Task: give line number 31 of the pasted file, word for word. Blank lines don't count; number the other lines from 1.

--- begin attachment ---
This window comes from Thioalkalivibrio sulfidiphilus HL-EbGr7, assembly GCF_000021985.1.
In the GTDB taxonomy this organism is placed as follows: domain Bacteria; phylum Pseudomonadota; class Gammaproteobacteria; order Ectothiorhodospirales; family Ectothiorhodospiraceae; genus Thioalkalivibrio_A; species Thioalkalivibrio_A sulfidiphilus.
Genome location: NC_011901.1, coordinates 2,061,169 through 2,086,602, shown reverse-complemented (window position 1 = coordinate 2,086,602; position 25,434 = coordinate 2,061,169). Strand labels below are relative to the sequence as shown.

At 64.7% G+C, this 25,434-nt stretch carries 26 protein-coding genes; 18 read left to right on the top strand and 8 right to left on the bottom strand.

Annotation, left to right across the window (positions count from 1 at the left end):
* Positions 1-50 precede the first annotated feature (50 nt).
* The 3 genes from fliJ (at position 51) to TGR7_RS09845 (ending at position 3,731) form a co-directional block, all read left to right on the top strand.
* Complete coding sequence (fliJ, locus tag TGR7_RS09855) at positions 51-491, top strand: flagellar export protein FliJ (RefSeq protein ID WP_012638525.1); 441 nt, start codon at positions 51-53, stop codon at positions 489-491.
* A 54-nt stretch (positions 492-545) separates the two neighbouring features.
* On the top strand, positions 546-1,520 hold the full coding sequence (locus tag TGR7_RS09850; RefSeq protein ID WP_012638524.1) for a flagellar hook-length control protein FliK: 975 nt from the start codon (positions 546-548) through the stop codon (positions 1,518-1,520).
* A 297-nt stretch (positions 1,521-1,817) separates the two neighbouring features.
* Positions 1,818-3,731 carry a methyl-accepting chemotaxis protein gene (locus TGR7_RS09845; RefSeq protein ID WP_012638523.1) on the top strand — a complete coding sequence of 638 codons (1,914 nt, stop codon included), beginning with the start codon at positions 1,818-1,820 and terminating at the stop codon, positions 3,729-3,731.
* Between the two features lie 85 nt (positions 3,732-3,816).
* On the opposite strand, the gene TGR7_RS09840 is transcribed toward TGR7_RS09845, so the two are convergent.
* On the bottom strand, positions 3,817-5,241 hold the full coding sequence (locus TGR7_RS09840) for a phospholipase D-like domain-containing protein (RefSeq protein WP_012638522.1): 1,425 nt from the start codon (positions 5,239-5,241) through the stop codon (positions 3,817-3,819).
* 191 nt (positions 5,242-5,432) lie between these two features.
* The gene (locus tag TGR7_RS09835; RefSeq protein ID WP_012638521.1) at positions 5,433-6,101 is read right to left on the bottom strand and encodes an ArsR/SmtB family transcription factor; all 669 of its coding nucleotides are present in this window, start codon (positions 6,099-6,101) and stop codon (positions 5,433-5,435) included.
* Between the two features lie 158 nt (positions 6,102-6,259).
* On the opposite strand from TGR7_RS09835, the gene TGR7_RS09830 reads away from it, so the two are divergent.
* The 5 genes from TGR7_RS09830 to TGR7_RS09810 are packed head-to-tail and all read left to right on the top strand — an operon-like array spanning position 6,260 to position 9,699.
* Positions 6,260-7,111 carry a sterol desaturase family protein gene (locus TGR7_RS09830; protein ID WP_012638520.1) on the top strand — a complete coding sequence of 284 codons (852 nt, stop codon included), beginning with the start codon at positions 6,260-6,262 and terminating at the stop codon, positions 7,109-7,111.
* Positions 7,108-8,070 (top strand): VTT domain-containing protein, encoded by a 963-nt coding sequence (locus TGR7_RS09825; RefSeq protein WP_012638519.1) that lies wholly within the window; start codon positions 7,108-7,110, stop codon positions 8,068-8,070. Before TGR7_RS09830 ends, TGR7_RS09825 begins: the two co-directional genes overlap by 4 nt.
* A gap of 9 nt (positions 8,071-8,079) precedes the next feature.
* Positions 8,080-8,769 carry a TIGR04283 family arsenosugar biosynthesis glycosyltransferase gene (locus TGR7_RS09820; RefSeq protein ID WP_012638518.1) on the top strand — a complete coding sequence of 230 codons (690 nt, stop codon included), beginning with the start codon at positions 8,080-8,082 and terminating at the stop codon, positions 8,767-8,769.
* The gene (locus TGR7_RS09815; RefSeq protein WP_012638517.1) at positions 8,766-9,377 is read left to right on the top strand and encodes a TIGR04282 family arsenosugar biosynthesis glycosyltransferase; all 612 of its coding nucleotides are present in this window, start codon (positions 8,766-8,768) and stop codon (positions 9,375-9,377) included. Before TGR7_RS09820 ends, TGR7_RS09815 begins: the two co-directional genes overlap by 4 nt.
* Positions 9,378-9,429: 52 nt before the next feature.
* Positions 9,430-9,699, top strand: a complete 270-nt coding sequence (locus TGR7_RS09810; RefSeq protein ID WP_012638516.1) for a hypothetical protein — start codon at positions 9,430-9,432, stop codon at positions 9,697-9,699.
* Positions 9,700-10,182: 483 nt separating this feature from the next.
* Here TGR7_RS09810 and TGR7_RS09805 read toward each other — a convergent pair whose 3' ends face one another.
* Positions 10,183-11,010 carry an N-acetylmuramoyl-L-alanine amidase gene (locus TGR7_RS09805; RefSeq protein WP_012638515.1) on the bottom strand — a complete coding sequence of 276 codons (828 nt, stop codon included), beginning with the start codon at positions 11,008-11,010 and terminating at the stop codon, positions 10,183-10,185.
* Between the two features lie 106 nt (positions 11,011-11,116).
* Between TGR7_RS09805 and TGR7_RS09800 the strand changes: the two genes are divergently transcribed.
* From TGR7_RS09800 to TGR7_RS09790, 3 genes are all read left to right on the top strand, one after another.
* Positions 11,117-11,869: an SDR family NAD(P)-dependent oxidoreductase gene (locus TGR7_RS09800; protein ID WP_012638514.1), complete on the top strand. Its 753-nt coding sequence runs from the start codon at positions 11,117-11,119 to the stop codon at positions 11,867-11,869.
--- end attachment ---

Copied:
* Between the two features lie 106 nt (positions 11,011-11,116).